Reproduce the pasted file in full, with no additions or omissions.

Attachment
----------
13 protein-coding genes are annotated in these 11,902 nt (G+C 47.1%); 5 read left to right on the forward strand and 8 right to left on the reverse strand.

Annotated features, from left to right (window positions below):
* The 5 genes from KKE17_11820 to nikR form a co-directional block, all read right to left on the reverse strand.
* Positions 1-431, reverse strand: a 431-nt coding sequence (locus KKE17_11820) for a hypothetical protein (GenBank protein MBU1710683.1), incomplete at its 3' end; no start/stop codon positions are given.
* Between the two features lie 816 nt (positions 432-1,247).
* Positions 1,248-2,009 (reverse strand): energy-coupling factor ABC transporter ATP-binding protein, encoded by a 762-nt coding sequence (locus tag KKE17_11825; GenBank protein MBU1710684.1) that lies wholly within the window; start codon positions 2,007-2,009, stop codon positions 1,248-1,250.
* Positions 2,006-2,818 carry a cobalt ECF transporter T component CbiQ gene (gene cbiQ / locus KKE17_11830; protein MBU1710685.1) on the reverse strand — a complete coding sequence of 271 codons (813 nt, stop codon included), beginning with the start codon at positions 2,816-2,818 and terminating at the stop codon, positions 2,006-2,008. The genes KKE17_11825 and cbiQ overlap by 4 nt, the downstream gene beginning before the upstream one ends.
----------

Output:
13 protein-coding genes are annotated in these 11,902 nt (G+C 47.1%); 5 read left to right on the forward strand and 8 right to left on the reverse strand.

Annotated features, from left to right (window positions below):
* The 5 genes from KKE17_11820 to nikR form a co-directional block, all read right to left on the reverse strand.
* Positions 1-431, reverse strand: a 431-nt coding sequence (locus KKE17_11820) for a hypothetical protein (GenBank protein MBU1710683.1), incomplete at its 3' end; no start/stop codon positions are given.
* Between the two features lie 816 nt (positions 432-1,247).
* Positions 1,248-2,009 (reverse strand): energy-coupling factor ABC transporter ATP-binding protein, encoded by a 762-nt coding sequence (locus tag KKE17_11825; GenBank protein MBU1710684.1) that lies wholly within the window; start codon positions 2,007-2,009, stop codon positions 1,248-1,250.
* Positions 2,006-2,818 carry a cobalt ECF transporter T component CbiQ gene (gene cbiQ / locus KKE17_11830; protein MBU1710685.1) on the reverse strand — a complete coding sequence of 271 codons (813 nt, stop codon included), beginning with the start codon at positions 2,816-2,818 and terminating at the stop codon, positions 2,006-2,008. The genes KKE17_11825 and cbiQ overlap by 4 nt, the downstream gene beginning before the upstream one ends.